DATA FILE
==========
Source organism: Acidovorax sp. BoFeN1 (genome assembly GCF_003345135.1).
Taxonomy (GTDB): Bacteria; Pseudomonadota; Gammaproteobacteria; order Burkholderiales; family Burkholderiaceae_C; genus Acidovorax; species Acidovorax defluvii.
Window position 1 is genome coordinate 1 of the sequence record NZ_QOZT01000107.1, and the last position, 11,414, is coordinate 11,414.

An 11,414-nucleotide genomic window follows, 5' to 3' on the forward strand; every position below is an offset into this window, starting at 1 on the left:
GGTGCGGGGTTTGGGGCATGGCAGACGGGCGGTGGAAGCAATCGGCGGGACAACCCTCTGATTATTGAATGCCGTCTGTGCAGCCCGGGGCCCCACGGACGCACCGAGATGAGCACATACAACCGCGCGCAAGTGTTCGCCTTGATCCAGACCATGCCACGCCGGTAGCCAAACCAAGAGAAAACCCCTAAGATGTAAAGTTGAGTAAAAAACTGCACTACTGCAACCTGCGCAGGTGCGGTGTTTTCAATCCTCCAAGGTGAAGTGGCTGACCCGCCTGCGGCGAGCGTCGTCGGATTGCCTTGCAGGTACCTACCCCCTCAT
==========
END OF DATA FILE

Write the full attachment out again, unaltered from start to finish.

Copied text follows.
Source organism: Acidovorax sp. BoFeN1 (genome assembly GCF_003345135.1).
Taxonomy (GTDB): Bacteria; Pseudomonadota; Gammaproteobacteria; order Burkholderiales; family Burkholderiaceae_C; genus Acidovorax; species Acidovorax defluvii.
Window position 1 is genome coordinate 1 of the sequence record NZ_QOZT01000107.1, and the last position, 11,414, is coordinate 11,414.

An 11,414-nucleotide genomic window follows, 5' to 3' on the forward strand; every position below is an offset into this window, starting at 1 on the left:
GGTGCGGGGTTTGGGGCATGGCAGACGGGCGGTGGAAGCAATCGGCGGGACAACCCTCTGATTATTGAATGCCGTCTGTGCAGCCCGGGGCCCCACGGACGCACCGAGATGAGCACATACAACCGCGCGCAAGTGTTCGCCTTGATCCAGACCATGCCACGCCGGTAGCCAAACCAAGAGAAAACCCCTAAGATGTAAAGTTGAGTAAAAAACTGCACTACTGCAACCTGCGCAGGTGCGGTGTTTTCAATCCTCCAAGGTGAAGTGGCTGACCCGCCTGCGGCGAGCGTCGTCGGATTGCCTTGCAGGTACCTACCCCCTCAT